We take a moment right now in remembrance of one of our team member's father who recently passed away earlier this week. He was fighting against cancer for the past couple years with such bravery, strength, and unfailing joy in his heart. Even though he was weak from the pain, he would never stop thinking for his family before himself and even our team. We commemorate his selfless love that was such a firm foundation for his family and those who knew him.

This is a poem that our team member, his son, wrote a year ago as a potential side project we were thinking of. We never got around to finish it, but we wish to tribute this as a way to honor his father in this difficult time for his family. 

To my father, whom I love


I am where I am because of you.
In the days of your youth,
The world was a different place.
The roads dustier; the dinner table emptier;
Shoes were always worn till bare sole scraped the ground.

But you had big dreams.
The days to come could always be painted a little brighter, a little warmer.
Like a kite,
The sky was the limit.
You worked hard,
Tattered books read over dim candlelight.
College was an unimaginable dream,
But you did it.

You were a great artist.
You were a great singer.
You were a great writer.

Many were the roads to pursue,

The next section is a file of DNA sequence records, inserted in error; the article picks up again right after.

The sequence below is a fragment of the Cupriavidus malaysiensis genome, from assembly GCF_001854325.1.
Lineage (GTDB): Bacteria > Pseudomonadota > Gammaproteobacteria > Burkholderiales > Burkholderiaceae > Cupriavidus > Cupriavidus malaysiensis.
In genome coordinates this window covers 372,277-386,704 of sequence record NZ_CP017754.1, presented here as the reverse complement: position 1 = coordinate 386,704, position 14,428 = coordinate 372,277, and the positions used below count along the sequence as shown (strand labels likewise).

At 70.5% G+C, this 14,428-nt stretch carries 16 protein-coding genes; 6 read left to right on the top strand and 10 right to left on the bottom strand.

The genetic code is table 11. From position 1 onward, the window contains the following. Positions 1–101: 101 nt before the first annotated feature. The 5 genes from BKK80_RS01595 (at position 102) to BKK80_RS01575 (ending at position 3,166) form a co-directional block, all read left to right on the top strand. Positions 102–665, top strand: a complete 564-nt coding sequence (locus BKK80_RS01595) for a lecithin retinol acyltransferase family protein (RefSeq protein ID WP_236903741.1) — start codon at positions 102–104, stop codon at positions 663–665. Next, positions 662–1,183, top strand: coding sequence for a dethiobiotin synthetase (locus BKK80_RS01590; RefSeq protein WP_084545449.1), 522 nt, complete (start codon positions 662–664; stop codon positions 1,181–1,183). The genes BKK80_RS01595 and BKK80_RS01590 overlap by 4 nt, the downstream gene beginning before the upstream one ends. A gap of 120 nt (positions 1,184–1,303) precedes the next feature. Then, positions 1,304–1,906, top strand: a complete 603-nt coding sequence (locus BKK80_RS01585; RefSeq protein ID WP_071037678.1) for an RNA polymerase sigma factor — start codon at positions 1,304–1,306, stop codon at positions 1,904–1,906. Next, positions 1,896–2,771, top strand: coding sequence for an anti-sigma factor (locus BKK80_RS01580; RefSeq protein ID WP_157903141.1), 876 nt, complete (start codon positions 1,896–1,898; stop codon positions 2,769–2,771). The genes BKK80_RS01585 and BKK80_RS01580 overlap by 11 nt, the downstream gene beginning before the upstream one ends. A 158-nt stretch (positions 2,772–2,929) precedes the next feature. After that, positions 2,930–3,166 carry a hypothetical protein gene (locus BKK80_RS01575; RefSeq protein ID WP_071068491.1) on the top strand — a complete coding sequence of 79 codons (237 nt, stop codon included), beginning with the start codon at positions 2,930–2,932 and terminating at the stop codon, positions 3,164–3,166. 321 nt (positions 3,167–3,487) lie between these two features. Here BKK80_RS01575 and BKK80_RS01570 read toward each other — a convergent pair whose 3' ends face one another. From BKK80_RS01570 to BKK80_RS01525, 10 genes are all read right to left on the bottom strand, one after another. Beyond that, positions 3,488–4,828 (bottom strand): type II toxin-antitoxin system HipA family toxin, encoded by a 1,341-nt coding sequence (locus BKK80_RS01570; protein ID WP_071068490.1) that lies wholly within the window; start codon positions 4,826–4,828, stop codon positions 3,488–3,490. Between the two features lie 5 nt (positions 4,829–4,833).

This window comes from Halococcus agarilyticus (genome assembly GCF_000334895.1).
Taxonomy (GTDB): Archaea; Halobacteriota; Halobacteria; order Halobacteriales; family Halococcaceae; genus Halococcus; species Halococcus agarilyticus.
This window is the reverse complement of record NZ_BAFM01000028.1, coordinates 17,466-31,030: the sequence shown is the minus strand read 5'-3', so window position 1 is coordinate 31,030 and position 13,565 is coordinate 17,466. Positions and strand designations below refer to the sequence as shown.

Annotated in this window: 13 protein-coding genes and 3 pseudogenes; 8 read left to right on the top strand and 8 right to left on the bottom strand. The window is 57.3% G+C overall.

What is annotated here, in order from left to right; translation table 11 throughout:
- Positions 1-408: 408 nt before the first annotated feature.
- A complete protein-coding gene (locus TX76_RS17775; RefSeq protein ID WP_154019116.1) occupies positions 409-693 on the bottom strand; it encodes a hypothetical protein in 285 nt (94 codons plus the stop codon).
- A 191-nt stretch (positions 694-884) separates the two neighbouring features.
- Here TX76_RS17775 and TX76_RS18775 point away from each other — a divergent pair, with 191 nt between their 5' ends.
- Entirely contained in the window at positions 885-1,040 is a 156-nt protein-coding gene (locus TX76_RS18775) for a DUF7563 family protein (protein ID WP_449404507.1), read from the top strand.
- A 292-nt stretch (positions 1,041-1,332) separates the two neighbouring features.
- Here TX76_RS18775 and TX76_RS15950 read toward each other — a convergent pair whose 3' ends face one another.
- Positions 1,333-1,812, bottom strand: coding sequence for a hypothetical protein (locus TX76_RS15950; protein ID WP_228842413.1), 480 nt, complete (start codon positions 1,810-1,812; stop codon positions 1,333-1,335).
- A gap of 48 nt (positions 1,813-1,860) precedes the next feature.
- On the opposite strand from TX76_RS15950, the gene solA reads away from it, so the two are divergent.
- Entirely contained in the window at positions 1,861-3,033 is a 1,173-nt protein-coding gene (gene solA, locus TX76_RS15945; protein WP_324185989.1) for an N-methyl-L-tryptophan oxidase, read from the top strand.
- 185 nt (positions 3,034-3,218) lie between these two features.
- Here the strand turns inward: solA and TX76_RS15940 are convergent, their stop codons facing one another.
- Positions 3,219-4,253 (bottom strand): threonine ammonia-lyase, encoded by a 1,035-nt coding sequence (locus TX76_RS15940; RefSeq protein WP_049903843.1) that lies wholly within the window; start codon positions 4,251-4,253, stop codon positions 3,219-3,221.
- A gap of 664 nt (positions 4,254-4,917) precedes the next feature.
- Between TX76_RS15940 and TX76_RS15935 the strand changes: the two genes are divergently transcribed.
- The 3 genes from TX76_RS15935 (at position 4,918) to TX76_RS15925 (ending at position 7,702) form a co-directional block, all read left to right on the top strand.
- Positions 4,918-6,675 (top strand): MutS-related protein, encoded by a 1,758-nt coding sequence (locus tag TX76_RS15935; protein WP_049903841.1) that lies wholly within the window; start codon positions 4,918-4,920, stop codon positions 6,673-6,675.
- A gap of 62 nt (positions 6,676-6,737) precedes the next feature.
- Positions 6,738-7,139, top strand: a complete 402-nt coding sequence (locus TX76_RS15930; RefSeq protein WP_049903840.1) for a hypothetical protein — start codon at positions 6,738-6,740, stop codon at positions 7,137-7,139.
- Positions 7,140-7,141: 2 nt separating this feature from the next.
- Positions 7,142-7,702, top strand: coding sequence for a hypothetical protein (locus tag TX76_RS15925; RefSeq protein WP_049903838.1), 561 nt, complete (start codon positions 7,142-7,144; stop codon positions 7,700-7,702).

Many were the dreams to dream.

You met mom.
Fireworks lighted the night sky and love filled your empty stomach.
She walked down the aisle, a band around her finger, a promise around her heart

And as “I do” rolled off your tongue,
Suddenly, you were—a “husband”
You were—“the man of the house”

And promises of paved roads and fuller tables,
Real Nikes with cushioned soles,
Brought you and mom to the “land of opportunities”
With your college degree,
Your first opportunity was pumping gas at a gas station.

But you had big dreams.
The days to come could always be painted a little brighter, a little warmer.
Like a kite,
The sky was the limit.
You worked hard,
ABCs and “How are you?s” recited deep into the nights.
You realized that there were certain doors that just couldn’t be opened,
Because of the way your “f” sounded like “p”
But you knocked and found ones that did.

You did it.

Surely, after this door, others could be opened.
The sky was the limit.

But, when mom laid in the hospital bed,
Holding me in her arms,
Everything changed—

You were a father.

As you held me,
I was the kite.
You were grounded.
You walked through that door
and for the past 24 years,
You have walked through that same exact door
Into—“Fatherhood” with a smile.

I have experienced the world,
Because of every morning you walked into that office.
I have experienced places and things you could only see on a screen,
Because of every hour spent behind that screen.

Because of your folded dreams,
I have had the privilege to see mine unfold.
I have had the opportunity to dream dreams.
I couldn’t see
The cuts and burns in your hand,
From navigating through the storms,
My head was in the clouds,
As you held on tightly from beneath.

Every smile, lifting me a little higher,
Above the storm clouds, above the thunder and the rain,
Your voice calling out,
“Son, how does it look over there?”
“It’s amazing! How are you?”
The answer was always the same:
“I’m good!”

Even when rain mixed with tears mixed with sweat mixed with blood,